Feb 21 2013

Obama’s proposed trade deal – Good for America, Good for Europe – so who are the losers?

In his state of the Union address last week, US president Obama shared his plan for a “transatlantic trade and investment partnership”. The proposed agreement would eliminate tariffs and take other steps to promote free trade of goods and services traded between the United States and the 27 European Union nations.

While tariffs on most goods are already very low (rarely higher than 3% according to the Economist)there still exist several non-tariff barriers to trade between world’s two largest economies.  These barriers to trade include policies such as:

  • The “buy American” provision that many US congressmen support for government spending
  • Subsidies to farmers in both the US and the EU
  • Subsidies to the world’s two largest airplane manufacturers, Boeing and Airbuss
  • Protection of “geographically unique brands” such as Champagne and Roquefort cheese (which reduces competition in the US market for these European products)
  • Different standards and regulations in the two economies over health and safety requirements for foreign produced products such as pharmaceuticals and food, vehicles, information flows, and so on.

Truly free trade between nations requires not only the removal of protective tariffs, but also the dismantling of subsidies for domestic producers as well as non-tariff barriers to trade such as strict rules and regulations of imported products.

If the US and Europe succeed in forming a new free trade agreement, the benefits could be substantial for both economies:

Trade in goods and services between the two economic giants amounts to nearly $1 trillion each year, and total bilateral investment between them to nearly $4 trillion. Getting rid of remaining tariffs could raise Europe’s GDP by around 0.4% and America’s by a percentage point. Ditching even half of today’s non-tariff barriers could boost GDP in both places by 3%.

A single TTIP test for new drugs would be a massive boon for pharmaceutical firms. Agreed standards for electric cars would create a vast market, as well as huge demand for accompanying infrastructure. Think how Amazon and Google could gain from looser rules on cross-border flows of information in Europe. And think how Europe’s austerity-blighted economies could gain from more demand from abroad.

The gains from trade are many. However, the arguments against free trade often prevent these benefits for many from being enjoyed to protect the interests of a few. One question to consider when looking at the likely outcome of any new free trade agreement is whether it will lead to trade creation or trade diversion. One nation that may have reason to be concerned about a new trade agreement between the US and the EU is Switzerland, which is not part of the EU. If a new agreement creates new trade and increases the flow of goods and services between the US and the EU, it may be the case that this comes at the cost of of reduced trade between the US, the EU and Switzerland.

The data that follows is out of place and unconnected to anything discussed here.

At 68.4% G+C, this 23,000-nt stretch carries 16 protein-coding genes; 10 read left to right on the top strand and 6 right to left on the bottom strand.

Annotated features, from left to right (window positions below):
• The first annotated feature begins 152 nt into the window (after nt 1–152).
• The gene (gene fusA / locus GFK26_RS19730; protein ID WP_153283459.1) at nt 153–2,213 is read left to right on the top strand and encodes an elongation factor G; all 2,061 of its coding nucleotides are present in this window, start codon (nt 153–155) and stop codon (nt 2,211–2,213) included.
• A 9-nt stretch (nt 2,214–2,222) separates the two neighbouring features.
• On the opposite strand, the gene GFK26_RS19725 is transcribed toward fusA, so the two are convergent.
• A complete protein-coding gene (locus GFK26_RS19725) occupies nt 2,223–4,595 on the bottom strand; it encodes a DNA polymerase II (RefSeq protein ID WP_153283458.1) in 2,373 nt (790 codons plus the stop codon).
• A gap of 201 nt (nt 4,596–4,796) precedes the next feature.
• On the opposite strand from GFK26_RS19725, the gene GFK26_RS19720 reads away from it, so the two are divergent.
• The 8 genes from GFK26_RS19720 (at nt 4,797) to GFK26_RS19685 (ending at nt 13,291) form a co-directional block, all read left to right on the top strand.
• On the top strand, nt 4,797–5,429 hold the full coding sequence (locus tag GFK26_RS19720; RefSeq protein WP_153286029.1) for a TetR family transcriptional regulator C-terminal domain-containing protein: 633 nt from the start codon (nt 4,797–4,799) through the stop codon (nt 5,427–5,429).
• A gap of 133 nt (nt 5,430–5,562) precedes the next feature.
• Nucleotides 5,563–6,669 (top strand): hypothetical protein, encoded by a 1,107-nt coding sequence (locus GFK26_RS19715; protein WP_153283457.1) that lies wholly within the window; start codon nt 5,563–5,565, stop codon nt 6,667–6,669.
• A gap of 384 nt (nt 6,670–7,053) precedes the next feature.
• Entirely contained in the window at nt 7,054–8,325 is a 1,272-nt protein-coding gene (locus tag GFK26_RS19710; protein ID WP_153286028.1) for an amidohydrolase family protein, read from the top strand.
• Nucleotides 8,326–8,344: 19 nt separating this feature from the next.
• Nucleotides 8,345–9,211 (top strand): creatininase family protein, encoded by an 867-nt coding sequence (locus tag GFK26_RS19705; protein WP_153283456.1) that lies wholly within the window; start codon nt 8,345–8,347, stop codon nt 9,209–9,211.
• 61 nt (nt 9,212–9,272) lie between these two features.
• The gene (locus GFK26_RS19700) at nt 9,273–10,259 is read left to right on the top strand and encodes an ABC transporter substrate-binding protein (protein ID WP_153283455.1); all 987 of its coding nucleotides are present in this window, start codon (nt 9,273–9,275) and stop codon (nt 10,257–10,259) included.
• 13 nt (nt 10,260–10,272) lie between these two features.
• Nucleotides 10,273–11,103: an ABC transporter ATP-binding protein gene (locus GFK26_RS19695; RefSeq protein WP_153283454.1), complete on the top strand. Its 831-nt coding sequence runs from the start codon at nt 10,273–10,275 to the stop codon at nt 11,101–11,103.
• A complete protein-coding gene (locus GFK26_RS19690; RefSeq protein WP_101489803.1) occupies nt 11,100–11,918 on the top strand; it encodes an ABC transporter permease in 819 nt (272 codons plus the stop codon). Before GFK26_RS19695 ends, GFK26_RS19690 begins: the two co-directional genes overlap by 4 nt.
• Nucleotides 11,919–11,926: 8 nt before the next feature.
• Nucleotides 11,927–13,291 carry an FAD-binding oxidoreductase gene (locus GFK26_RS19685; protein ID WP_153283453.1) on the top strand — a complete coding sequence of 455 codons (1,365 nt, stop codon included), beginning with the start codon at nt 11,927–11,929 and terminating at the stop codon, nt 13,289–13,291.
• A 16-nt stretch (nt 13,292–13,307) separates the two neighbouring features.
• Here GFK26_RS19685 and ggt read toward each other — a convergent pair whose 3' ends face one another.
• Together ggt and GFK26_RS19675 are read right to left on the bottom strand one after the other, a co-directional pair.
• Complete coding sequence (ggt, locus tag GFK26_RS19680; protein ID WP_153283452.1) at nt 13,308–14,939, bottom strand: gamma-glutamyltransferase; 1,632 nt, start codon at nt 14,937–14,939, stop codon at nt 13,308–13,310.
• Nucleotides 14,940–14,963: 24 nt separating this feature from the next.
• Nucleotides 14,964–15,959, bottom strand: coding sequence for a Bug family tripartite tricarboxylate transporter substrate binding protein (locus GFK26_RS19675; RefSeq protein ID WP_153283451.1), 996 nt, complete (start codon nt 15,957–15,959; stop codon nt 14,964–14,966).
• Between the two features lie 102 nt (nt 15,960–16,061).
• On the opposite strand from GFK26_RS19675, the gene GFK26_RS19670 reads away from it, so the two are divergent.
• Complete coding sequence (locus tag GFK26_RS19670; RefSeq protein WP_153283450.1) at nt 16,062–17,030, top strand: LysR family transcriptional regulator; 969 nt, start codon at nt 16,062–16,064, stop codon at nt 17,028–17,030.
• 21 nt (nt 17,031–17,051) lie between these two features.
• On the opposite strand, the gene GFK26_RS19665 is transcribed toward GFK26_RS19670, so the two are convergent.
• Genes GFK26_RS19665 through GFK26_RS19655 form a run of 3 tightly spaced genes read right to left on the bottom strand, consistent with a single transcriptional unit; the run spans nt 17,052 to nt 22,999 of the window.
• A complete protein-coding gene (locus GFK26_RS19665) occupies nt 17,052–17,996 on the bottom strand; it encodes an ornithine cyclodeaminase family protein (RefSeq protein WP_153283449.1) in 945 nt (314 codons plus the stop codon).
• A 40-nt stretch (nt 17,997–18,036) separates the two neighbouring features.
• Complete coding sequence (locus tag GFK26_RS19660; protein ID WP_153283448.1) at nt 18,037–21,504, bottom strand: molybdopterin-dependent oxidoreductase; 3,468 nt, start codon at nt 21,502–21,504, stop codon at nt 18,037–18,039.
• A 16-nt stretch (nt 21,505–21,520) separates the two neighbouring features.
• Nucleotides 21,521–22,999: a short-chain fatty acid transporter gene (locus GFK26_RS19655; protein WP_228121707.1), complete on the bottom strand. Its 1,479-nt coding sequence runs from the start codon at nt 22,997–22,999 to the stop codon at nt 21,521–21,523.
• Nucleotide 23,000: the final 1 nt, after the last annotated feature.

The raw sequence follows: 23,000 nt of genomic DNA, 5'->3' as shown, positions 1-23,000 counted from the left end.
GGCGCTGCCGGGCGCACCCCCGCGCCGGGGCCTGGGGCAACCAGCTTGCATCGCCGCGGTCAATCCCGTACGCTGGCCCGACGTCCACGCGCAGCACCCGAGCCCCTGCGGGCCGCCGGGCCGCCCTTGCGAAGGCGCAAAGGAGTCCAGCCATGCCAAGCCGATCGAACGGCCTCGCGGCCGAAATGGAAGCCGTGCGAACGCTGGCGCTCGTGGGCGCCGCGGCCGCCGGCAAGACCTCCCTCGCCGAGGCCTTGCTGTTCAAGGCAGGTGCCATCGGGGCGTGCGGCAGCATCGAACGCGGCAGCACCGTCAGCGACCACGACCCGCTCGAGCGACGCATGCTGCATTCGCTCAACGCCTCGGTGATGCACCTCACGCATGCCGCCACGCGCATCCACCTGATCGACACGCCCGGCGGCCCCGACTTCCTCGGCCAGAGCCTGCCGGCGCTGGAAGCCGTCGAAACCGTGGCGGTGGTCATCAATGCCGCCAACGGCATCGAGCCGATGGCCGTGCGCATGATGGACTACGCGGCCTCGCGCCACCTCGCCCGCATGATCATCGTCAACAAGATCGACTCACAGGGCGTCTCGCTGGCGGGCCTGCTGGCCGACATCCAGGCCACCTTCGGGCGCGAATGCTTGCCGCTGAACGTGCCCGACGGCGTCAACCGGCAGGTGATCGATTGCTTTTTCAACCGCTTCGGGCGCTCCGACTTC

The Swiss, not being part of either major economy, would maintain its own rules, regulations tariffs and subsidies that affect trade with the other two economies. It may, therefore, be the victim of increased trade between the other two economies, while trade is diverted away from the Swiss economy as Americans buy more EU-produced goods and Europe buys more American produced goods. If this results, it may put pressure on the Swiss to reduce or remove many of their own trade barriers so as to prevent losing demand from the US and EU.

Discussion Questions:

  1. How do non-tariff barriers to trade such as subsidies and health and safety regulations reduce the flow of goods between nations?
  2. The article mentions that “Europe’s austerity-blighted economies could gain from more demand from abroad.” Interpret this statement. Do you think free trade could provide relief to the debt-ridden countries in the Eurozone?
  3. Why should Switzerland be worried about a new free trade agreement between the US and the Eurozone.


About the author:  Jason Welker teaches International Baccalaureate and Advanced Placement Economics at Zurich International School in Switzerland. In addition to publishing various online resources for economics students and teachers, Jason developed the online version of the Economics course for the IB and is has authored two Economics textbooks: Pearson Baccalaureate’s Economics for the IB Diploma and REA’s AP Macroeconomics Crash Course. Jason is a native of the Pacific Northwest of the United States, and is a passionate adventurer, who considers himself a skier / mountain biker who teaches Economics in his free time. He and his wife keep a ski chalet in the mountains of Northern Idaho, which now that they live in the Swiss Alps gets far too little use. Read more posts by this author

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